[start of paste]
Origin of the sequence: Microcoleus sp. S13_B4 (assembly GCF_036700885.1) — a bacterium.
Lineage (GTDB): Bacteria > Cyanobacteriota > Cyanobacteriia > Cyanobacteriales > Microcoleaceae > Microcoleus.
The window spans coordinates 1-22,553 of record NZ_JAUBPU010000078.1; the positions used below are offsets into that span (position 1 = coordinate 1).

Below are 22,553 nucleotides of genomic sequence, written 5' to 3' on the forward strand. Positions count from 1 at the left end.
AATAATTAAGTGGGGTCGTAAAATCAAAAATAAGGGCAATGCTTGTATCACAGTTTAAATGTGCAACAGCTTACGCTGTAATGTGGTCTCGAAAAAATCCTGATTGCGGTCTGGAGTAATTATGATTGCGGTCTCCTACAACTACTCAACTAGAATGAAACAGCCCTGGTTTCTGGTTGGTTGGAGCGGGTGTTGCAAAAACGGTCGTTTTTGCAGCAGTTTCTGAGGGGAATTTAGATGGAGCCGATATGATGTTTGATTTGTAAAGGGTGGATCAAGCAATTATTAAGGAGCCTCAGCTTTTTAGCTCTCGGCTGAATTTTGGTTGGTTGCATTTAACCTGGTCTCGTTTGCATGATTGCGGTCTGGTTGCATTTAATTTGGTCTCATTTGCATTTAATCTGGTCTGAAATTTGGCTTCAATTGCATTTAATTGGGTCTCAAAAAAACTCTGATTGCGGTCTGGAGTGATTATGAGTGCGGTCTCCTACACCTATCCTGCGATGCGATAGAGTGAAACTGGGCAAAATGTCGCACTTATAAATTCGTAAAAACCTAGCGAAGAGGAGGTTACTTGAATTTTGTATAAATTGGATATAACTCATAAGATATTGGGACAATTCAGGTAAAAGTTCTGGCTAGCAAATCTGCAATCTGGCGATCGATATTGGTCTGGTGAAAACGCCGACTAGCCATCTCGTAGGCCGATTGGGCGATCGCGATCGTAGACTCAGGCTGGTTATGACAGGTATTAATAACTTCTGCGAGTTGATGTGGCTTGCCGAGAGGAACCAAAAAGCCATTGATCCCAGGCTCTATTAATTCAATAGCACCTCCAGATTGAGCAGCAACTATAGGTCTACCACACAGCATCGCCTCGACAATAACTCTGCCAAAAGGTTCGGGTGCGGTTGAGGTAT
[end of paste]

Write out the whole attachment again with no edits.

Origin of the sequence: Microcoleus sp. S13_B4 (assembly GCF_036700885.1) — a bacterium.
Lineage (GTDB): Bacteria > Cyanobacteriota > Cyanobacteriia > Cyanobacteriales > Microcoleaceae > Microcoleus.
The window spans coordinates 1-22,553 of record NZ_JAUBPU010000078.1; the positions used below are offsets into that span (position 1 = coordinate 1).

Below are 22,553 nucleotides of genomic sequence, written 5' to 3' on the forward strand. Positions count from 1 at the left end.
AATAATTAAGTGGGGTCGTAAAATCAAAAATAAGGGCAATGCTTGTATCACAGTTTAAATGTGCAACAGCTTACGCTGTAATGTGGTCTCGAAAAAATCCTGATTGCGGTCTGGAGTAATTATGATTGCGGTCTCCTACAACTACTCAACTAGAATGAAACAGCCCTGGTTTCTGGTTGGTTGGAGCGGGTGTTGCAAAAACGGTCGTTTTTGCAGCAGTTTCTGAGGGGAATTTAGATGGAGCCGATATGATGTTTGATTTGTAAAGGGTGGATCAAGCAATTATTAAGGAGCCTCAGCTTTTTAGCTCTCGGCTGAATTTTGGTTGGTTGCATTTAACCTGGTCTCGTTTGCATGATTGCGGTCTGGTTGCATTTAATTTGGTCTCATTTGCATTTAATCTGGTCTGAAATTTGGCTTCAATTGCATTTAATTGGGTCTCAAAAAAACTCTGATTGCGGTCTGGAGTGATTATGAGTGCGGTCTCCTACACCTATCCTGCGATGCGATAGAGTGAAACTGGGCAAAATGTCGCACTTATAAATTCGTAAAAACCTAGCGAAGAGGAGGTTACTTGAATTTTGTATAAATTGGATATAACTCATAAGATATTGGGACAATTCAGGTAAAAGTTCTGGCTAGCAAATCTGCAATCTGGCGATCGATATTGGTCTGGTGAAAACGCCGACTAGCCATCTCGTAGGCCGATTGGGCGATCGCGATCGTAGACTCAGGCTGGTTATGACAGGTATTAATAACTTCTGCGAGTTGATGTGGCTTGCCGAGAGGAACCAAAAAGCCATTGATCCCAGGCTCTATTAATTCAATAGCACCTCCAGATTGAGCAGCAACTATAGGTCTACCACACAGCATCGCCTCGACAATAACTCTGCCAAAAGGTTCGGGTGCGGTTGAGGTAT